27. 03. 2020 Alessandro Romboli APM, NetEye

Monitoring a JBoss Application Server

Scenario

JBoss Application Server (JBoss AS) is an open-source, cross-platform Java application server developed by JBoss, a division of Red Hat, Inc. JBoss AS is an open-source implementation of Java 2 Enterprise Edition (J2EE) that is used for implementing Java applications and other Web-based applications.

Being a Java web-based application, it’s important to keep it monitored to avoid performance issues.

Fortunately, a lot of real time information can be collected through the Jolokia Agent which can be deployed inside the JBoss AS instance.

Just download and install the latest version of the Jolokia WAR-Agent from: https://jolokia.org/download.html.

Performance Data

You will need to enable statistics from the following two subsystems:

  • Data Sources
  • Web/HTTP – Undertow

You can use the JBoss Management UI to enable the collection and reporting of these statistics.

Given a centralized monitoring solution like NetEye, it would be nice to collect and present the metrics collected by the Jolokia agent.

How To Get Started

The easiest way to collect the Jolokia data and sent it to NetEye is through a Telegraf agent.

Just install the Telegraf agent on the JBoss AS and use the attached sample configuration file.

Remember to configure within the section [[inputs.jolokia2_agent]]
the right Jolokia role username, password and the URL value of your JBoss server.
If you have more than one URL, separate the values with commas.

The section [[outputs.influxdb]] or, even better, [[outputs.nats]] must also be adjusted to connect to the NetEye server.

The collected data will be stored in an Influx database (remember to set the right data retention policy to avoid uncontrolled growth in the DB!), ready to be displayed through the Grafana web interface.

Presenting Data with Grafana

Attached you’ll also find a Grafana dashboard that can be directly imported into NetEye.

This is in Grafana 5 format, so be sure that if you still have a NetEye 3 installation, that you update your system! You can find the .json file here.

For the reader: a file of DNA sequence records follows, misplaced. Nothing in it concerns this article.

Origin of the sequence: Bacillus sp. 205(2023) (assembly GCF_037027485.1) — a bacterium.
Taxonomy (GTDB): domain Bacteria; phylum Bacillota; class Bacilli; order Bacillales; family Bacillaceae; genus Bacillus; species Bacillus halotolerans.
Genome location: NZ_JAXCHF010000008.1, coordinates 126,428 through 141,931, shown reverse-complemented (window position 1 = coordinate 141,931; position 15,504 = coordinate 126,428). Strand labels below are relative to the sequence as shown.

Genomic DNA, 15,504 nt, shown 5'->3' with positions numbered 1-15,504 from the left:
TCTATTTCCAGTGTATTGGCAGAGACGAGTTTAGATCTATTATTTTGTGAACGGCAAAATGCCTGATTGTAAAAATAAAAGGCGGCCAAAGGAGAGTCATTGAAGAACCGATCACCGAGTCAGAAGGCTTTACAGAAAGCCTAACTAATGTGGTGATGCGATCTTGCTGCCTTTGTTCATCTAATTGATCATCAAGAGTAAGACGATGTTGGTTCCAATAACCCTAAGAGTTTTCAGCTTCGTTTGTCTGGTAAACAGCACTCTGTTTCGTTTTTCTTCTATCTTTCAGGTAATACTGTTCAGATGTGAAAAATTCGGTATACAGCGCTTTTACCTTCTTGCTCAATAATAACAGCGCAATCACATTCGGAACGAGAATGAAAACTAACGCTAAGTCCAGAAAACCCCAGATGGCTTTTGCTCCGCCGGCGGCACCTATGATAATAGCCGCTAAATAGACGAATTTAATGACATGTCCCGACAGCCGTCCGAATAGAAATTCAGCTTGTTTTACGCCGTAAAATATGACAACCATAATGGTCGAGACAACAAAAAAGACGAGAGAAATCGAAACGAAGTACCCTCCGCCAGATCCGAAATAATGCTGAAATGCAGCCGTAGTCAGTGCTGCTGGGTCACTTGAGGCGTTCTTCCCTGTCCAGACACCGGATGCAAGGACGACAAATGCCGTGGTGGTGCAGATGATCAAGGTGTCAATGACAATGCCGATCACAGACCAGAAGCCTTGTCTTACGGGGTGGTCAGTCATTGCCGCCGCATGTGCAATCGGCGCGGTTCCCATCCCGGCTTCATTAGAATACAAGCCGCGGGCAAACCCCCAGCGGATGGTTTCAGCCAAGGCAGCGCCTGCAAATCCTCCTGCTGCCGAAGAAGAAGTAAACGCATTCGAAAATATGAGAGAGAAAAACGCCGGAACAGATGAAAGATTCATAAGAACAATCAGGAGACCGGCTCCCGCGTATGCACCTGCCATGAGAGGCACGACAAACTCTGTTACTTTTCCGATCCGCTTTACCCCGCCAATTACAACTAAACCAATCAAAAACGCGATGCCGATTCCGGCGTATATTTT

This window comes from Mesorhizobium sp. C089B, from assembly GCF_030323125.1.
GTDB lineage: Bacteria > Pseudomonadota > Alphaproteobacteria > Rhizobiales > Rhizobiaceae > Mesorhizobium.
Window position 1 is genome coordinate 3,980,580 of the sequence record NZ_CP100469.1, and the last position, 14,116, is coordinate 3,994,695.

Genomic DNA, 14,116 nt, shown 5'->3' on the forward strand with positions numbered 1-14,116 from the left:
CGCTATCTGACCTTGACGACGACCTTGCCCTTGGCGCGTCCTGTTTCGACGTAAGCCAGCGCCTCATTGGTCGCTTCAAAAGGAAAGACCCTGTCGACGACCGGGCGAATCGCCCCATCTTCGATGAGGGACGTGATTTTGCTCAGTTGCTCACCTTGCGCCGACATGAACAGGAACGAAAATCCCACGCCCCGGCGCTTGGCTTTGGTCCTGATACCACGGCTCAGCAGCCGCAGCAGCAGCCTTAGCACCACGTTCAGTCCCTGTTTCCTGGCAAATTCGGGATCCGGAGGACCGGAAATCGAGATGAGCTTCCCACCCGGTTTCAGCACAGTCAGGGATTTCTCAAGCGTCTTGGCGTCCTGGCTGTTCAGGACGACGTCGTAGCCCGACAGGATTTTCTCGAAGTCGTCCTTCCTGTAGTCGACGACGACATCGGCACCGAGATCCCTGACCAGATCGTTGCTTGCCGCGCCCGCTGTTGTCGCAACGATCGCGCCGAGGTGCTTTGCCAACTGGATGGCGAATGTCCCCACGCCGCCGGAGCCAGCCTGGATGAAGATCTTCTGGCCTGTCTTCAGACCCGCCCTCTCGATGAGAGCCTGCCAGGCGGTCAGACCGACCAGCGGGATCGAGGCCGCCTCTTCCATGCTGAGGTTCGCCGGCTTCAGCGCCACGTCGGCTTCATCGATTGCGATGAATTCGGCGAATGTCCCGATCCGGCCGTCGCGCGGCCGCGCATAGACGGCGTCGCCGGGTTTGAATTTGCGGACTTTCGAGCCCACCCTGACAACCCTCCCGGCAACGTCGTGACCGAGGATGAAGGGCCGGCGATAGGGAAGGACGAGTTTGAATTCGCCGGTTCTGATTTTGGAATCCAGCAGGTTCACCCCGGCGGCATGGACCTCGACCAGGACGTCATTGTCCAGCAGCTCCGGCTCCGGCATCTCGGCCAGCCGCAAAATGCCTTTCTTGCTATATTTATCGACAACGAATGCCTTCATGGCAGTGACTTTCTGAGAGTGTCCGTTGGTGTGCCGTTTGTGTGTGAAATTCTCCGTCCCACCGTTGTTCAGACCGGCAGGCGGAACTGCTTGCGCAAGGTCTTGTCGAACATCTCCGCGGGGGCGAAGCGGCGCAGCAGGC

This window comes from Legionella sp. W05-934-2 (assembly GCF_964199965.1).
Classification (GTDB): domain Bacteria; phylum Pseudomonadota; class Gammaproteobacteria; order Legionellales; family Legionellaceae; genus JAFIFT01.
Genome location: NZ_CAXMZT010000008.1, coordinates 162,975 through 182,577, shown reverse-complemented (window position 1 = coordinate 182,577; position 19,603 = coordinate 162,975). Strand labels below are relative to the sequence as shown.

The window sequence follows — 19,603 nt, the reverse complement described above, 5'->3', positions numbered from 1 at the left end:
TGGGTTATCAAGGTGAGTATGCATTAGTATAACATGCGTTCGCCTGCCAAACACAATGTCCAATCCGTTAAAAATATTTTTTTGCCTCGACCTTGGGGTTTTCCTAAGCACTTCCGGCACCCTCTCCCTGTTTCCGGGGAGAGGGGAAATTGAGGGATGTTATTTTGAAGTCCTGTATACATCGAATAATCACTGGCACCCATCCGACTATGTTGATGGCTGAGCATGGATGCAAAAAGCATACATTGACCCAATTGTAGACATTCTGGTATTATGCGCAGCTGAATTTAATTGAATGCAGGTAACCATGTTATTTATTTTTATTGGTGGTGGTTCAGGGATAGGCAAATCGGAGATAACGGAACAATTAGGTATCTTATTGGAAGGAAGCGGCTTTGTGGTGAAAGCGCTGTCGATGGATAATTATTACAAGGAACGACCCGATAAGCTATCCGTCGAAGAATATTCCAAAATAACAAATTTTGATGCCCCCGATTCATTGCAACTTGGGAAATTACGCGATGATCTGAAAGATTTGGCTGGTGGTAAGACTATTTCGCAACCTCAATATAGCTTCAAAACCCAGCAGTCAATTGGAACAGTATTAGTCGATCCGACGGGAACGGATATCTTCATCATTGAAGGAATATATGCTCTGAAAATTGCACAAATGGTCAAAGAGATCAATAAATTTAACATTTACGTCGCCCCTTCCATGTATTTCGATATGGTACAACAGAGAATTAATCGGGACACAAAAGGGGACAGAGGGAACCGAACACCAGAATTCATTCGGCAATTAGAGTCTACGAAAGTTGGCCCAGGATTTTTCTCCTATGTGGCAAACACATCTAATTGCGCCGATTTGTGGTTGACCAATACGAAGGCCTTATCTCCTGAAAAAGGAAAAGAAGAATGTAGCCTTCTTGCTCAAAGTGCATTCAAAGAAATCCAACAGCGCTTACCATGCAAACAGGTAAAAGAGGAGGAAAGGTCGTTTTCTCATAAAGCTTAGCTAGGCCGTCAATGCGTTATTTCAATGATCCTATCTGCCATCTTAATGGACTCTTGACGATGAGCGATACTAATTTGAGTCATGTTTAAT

Of course, the Dashboard can be customized and integrated with other metrics.

JVM Stats:

JBoss:

A number of metrics are collected by the Jolokia agent, and others can be added. I advise you to take a deeper look at Jolokia to find other interesting ones.

JBoss-telegraf-sample.conf

Telegraf configuration
 Telegraf is entirely plugin driven. All metrics are gathered from the
 declared inputs, and sent to the declared outputs.
 Plugins must be declared in here to be active.
 To deactivate a plugin, comment out the name and any variables.
 Use 'telegraf -config telegraf.conf -test' to see what metrics a config
 file would generate.
 Global tags can be specified here in key="value" format.
 [global_tags]
   # dc = "us-east-1" # will tag all metrics with dc=us-east-1
   # rack = "1a"
 Configuration for telegraf agent
 [agent]
   ## Default data collection interval for all inputs
   interval = "5s"
   ## Rounds collection interval to 'interval'
   ## ie, if interval="10s" then always collect on :00, :10, :20, etc.
   round_interval = true
 ## Telegraf will cache metric_buffer_limit metrics for each output, and will
   ## flush this buffer on a successful write.
   metric_buffer_limit = 1000
   ## Flush the buffer whenever full, regardless of flush_interval.
   flush_buffer_when_full = true
 ## Collection jitter is used to jitter the collection by a random amount.
   ## Each plugin will sleep for a random time within jitter before collecting.